Posted by parhad (184.108.40.206) on October 03, 2001 at 09:48:36:
You'd think we of all people would understand how powerful Art can be, and therefore would respect it somewhat. We harbor this secret conviction that "Art" isn't a REAL profession, not like business or medicine or engineering. This is a carry over from our memories of life and values in the Mideast where it would have been a great shame to have a child pursue such a shakey existence. We only tolerate it here as a "hobby" something you do after your serious workday ends. Like most people however we give our grudging respect to the financially successful artist because he makes MONEY...the one printed design we all appreciate.
Therefore, since we have this low opinion of Art and of course the Artist, and since we also have a very low opinion of ourselves as Assyrians, no matter how much we might proclaim the opposite to each other in dim hotel basements and garage "universal alliances" and what not...we feel comfortable, perfectly justified, and even obliged to put the Artist in his "place", for after all he is already a liability before he opens his mouth or dances. And, if he MUST be an artist, let him at least "know his place", keep his mouth and pen shut, and do that damn silly thing he even expects to get... "paid for????"
Some years back Narsai sent me an article from the New York Times about two sculptors who'd been commissioned by the owner of the Loft Apartments they were living in to create a huge welded metal sculpture to fill up the equally huge lobbhy area to what had been once an old office building. They woeked at the thing for about a year when the building was sold and all the tenants were kicked out. Soon after the new landlord threw out the sculpture they'd been working on. Now an Assyrian landlord would have felt perfectly justified in doing so...after all the building was HIS property now and he didn't want that ugly, misshapen and half finished "Thing" cluttering up HIS building.
The artists sued the man, and had just won a nice settlement from the jury. Now why? Are Americans crazy, or stupid? Do they possibly need some "enlightenment" from a John Nimrod or a Jackie Bejan?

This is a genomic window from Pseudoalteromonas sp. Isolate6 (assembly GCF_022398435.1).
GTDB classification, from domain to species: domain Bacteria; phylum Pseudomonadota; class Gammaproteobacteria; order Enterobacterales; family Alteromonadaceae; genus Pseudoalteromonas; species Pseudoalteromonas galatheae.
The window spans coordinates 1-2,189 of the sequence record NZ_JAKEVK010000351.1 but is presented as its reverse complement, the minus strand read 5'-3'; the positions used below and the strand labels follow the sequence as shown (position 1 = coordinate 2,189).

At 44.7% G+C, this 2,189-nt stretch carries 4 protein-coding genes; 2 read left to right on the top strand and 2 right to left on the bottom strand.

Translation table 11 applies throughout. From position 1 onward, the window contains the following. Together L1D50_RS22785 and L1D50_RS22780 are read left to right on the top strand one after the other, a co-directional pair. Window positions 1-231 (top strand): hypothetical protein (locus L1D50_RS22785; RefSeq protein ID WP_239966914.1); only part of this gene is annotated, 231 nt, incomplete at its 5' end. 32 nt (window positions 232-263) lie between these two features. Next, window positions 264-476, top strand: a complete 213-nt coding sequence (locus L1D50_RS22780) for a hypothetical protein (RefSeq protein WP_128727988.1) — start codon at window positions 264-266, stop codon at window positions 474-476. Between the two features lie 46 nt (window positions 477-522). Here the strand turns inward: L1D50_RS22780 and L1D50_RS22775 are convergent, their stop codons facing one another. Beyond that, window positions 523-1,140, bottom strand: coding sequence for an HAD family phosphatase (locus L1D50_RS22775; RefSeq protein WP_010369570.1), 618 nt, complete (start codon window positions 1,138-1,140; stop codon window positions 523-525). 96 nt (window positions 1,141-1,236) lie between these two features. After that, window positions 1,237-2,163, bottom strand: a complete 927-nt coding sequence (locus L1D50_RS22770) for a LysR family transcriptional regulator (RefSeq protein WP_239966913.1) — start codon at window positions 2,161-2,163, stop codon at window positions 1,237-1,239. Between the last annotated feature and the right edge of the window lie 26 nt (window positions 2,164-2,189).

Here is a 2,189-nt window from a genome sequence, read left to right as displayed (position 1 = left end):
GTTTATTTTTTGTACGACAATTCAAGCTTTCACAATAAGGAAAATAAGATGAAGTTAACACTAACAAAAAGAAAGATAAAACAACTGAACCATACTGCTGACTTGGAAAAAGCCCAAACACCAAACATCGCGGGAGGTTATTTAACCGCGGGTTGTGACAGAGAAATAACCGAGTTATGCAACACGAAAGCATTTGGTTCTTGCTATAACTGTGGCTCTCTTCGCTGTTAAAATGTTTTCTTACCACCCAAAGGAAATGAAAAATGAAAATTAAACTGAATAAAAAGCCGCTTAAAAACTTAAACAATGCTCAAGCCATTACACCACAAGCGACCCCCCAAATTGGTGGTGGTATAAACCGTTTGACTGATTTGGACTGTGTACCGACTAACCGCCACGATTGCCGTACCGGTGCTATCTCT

Not even a city can remove a piece of public statuary unless the artist signed a specific agreement ahead of time (which many cities now do as a metter of course). You'd think if anything was more clear it would be that the owner of a building can dispose of such a piece he never asked for in the first place, like tearing down a wall in the lobby...it's HIS property isn't it...including the "artwork" left over.
Not so. A piece of "Art", regardless of what you may think of it (as in whatever color you choose to use even if ZOWAA gets the Fan Todds), or that it may be cluttering up a building you now own...is protected as a "Work of Art". As such, it isn't just something left behind, something you can get rid of. The new owner had to either find the sculptors and arrange to have the piece moved, or he would have to pay to have it completed and then moved, or he would have to pay them what they would have gotten, what they expected to receive for completing it...and THEN he could move it, or throw it away...except even there he has to be careful for the courts have not decided yet that anyone has an absolute right to destroy a work of art just because he "paid money" for it.
There was the Japanese zillionaire who paid the record and obscene price of 84 million dollars for Van Gogh's painting of blue Irisis and declared that when he died he wanted that painting buried with him. That created a storm of protest and luckily he died soon thereafter and although no one has seen the painting since, everyone concerned has sworn that it was NOT buried with him. I wish it had come to trial somehow, as the same issue might some day. It would be interesting how the courts defend property rights against Civilization Rights.
But these are concepts, rights, our people have no clue about and wouldn't understand if they knew of them. To Jackie and Atour they were merely deciding what they wanted to do at THEIR convention...that it was up to them who did what and where. And in many ways that's true. I had no "absolute" right to be at the convention, none at all. But the way this thing was structured, the past experiences and the way it played out, present a host of nuances and things under the Law they have no idea of, and neither do the people advising them. It's gonna be a lesson for all of us...and a good one.
Not until we see with what respect the artist and the Arts are treated by other people, officers of the Law and government officials, will we change the peasant's mentality we almost all have when it comes to the refinements of civilization...something you'd think we would have had drilled in us after all those centuries at the Top.
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